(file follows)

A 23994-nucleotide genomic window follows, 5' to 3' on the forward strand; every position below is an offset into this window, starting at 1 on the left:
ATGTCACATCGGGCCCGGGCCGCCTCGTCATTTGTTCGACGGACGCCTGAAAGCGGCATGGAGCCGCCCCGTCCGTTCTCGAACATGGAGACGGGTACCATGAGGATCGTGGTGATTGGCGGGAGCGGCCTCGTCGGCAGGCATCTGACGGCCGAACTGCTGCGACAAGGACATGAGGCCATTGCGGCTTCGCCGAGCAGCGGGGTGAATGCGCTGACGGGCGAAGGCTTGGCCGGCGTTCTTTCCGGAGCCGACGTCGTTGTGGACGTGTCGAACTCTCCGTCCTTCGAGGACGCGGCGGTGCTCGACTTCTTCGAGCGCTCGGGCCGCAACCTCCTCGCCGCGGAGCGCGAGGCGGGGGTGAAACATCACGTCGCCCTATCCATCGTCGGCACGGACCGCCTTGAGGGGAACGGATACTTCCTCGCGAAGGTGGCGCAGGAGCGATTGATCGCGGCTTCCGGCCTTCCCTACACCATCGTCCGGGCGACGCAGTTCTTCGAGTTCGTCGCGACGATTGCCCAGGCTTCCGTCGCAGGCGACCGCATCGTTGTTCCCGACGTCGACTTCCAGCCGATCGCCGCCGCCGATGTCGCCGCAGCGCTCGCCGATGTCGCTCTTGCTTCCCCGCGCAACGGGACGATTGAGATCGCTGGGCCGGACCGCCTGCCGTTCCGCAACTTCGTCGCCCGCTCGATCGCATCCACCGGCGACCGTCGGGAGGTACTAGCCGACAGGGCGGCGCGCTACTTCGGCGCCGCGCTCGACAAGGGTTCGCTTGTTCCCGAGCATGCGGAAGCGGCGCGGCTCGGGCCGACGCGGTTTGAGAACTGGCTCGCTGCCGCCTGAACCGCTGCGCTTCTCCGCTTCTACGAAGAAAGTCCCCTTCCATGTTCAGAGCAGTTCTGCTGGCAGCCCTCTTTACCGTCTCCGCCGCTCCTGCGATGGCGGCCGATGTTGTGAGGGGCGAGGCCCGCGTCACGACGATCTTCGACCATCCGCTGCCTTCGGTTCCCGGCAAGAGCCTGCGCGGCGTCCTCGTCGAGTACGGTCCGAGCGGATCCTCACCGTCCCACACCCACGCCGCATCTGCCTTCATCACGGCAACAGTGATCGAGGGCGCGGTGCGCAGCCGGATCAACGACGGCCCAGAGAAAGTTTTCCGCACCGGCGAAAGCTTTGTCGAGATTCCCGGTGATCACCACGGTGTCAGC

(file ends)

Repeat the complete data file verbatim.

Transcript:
A 23994-nucleotide genomic window follows, 5' to 3' on the forward strand; every position below is an offset into this window, starting at 1 on the left:
ATGTCACATCGGGCCCGGGCCGCCTCGTCATTTGTTCGACGGACGCCTGAAAGCGGCATGGAGCCGCCCCGTCCGTTCTCGAACATGGAGACGGGTACCATGAGGATCGTGGTGATTGGCGGGAGCGGCCTCGTCGGCAGGCATCTGACGGCCGAACTGCTGCGACAAGGACATGAGGCCATTGCGGCTTCGCCGAGCAGCGGGGTGAATGCGCTGACGGGCGAAGGCTTGGCCGGCGTTCTTTCCGGAGCCGACGTCGTTGTGGACGTGTCGAACTCTCCGTCCTTCGAGGACGCGGCGGTGCTCGACTTCTTCGAGCGCTCGGGCCGCAACCTCCTCGCCGCGGAGCGCGAGGCGGGGGTGAAACATCACGTCGCCCTATCCATCGTCGGCACGGACCGCCTTGAGGGGAACGGATACTTCCTCGCGAAGGTGGCGCAGGAGCGATTGATCGCGGCTTCCGGCCTTCCCTACACCATCGTCCGGGCGACGCAGTTCTTCGAGTTCGTCGCGACGATTGCCCAGGCTTCCGTCGCAGGCGACCGCATCGTTGTTCCCGACGTCGACTTCCAGCCGATCGCCGCCGCCGATGTCGCCGCAGCGCTCGCCGATGTCGCTCTTGCTTCCCCGCGCAACGGGACGATTGAGATCGCTGGGCCGGACCGCCTGCCGTTCCGCAACTTCGTCGCCCGCTCGATCGCATCCACCGGCGACCGTCGGGAGGTACTAGCCGACAGGGCGGCGCGCTACTTCGGCGCCGCGCTCGACAAGGGTTCGCTTGTTCCCGAGCATGCGGAAGCGGCGCGGCTCGGGCCGACGCGGTTTGAGAACTGGCTCGCTGCCGCCTGAACCGCTGCGCTTCTCCGCTTCTACGAAGAAAGTCCCCTTCCATGTTCAGAGCAGTTCTGCTGGCAGCCCTCTTTACCGTCTCCGCCGCTCCTGCGATGGCGGCCGATGTTGTGAGGGGCGAGGCCCGCGTCACGACGATCTTCGACCATCCGCTGCCTTCGGTTCCCGGCAAGAGCCTGCGCGGCGTCCTCGTCGAGTACGGTCCGAGCGGATCCTCACCGTCCCACACCCACGCCGCATCTGCCTTCATCACGGCAACAGTGATCGAGGGCGCGGTGCGCAGCCGGATCAACGACGGCCCAGAGAAAGTTTTCCGCACCGGCGAAAGCTTTGTCGAGATTCCCGGTGATCACCACGGTGTCAGC